By Jerry Saltz
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The statues of ancient Greece and Rome are masterpieces.
Here’s an idea for making them better: We should equip every gallery of ancient art with paints, in red and green and even gold, then set museum-goers loose on all their sculptures. How else are we going to convince ourselves that those pure-white marbles of Venus and Caesar, or those dark-green bronzes of athletes and Apollo, look better when their surfaces are tarted up?
For nearly two centuries, some scholars have been arguing that white-on-white and green-on-green were not the true tints of antiquity. The Parthenon in Athens and the Forum in Rome might have been almost gaudy. But such ideas have never trickled down, or even sideways: In Hollywood today, but also in many experts’ talk, the ancient world comes off as monochrome. In Ridley Scott’s “Gladiator,” when Russell Crowe strides down the streets of ancient Rome, circa A.D. 180, he’s backed up by the proper complement of bronzes and marbles. All of them are green or white.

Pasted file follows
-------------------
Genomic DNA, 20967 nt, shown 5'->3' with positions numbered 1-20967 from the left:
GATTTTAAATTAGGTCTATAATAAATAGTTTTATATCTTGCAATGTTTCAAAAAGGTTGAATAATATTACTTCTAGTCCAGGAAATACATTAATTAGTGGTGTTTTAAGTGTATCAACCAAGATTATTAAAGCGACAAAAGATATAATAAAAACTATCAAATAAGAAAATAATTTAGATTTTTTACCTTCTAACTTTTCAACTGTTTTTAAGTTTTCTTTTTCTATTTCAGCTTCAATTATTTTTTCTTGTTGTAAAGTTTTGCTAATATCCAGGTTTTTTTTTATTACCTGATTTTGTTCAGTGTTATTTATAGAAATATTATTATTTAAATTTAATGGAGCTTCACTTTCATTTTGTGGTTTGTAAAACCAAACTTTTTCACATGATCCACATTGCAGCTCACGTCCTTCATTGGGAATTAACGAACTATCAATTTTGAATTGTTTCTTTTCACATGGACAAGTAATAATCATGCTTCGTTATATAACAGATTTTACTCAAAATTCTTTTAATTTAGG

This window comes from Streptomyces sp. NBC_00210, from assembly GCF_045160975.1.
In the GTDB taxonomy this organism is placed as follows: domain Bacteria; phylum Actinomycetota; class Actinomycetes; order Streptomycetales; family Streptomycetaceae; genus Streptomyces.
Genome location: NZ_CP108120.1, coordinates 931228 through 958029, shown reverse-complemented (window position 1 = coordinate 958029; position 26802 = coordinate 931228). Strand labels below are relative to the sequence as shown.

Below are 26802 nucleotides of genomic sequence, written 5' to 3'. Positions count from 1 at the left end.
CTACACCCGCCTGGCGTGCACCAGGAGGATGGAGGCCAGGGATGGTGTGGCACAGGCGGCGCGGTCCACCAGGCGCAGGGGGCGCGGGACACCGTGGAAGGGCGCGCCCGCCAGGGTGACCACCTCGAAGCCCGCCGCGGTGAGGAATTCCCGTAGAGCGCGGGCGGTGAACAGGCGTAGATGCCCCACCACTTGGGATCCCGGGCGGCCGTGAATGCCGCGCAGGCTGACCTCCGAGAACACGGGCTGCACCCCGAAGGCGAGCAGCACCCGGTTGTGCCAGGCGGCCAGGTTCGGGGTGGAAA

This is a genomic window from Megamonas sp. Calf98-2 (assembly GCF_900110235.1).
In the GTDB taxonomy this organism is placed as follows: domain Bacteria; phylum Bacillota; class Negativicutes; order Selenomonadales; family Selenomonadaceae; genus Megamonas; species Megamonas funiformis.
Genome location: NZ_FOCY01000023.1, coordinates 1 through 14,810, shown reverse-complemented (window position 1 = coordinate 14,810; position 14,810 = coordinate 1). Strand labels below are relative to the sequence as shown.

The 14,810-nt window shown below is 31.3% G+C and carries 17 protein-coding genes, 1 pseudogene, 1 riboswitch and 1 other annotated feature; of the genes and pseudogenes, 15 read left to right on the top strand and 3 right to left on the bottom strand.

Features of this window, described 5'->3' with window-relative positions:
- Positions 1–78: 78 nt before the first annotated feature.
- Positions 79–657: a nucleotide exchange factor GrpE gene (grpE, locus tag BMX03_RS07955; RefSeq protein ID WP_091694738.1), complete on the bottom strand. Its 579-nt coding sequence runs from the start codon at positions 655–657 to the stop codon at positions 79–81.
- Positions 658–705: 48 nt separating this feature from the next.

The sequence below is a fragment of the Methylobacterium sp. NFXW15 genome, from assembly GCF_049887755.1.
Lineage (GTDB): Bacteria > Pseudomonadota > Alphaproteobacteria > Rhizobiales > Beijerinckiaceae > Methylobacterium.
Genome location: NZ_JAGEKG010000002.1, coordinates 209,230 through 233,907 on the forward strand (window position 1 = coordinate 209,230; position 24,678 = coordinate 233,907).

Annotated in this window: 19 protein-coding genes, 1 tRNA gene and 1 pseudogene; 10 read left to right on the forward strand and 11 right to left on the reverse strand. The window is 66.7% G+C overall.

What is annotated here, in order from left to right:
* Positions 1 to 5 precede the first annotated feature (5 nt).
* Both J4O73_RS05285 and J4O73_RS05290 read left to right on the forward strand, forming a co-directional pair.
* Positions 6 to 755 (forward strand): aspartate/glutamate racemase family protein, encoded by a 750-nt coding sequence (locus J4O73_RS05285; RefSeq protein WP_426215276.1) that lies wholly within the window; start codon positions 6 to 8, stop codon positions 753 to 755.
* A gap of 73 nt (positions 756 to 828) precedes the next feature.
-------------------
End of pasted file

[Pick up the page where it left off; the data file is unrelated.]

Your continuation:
A flood of recent exhibitions has set out to put their color back. Over the past five years, audiences in Amsterdam, Athens, Basel, Boston, Copenhagen, Istanbul, Munich and Rome have been treated to a bright new image of Greek and Roman art. Now, with an exhibition called “The Color of Life” at the Getty Villa in Malibu, it’s Californians’ turn.
One of the greatest statues of Augustus, first emperor of Rome, has come down to us in marble. His carved armor and rippling robe meld into the symphony of cream on cream we all expect. At the Getty, a reconstruction of the piece, retouched with colors based on tints that still cling here and there to the original, has the great Augustus togaed in a cherry red that matches his lips. His tunic’s touched with blue. What he’s lost in elegance he’s regained in verve.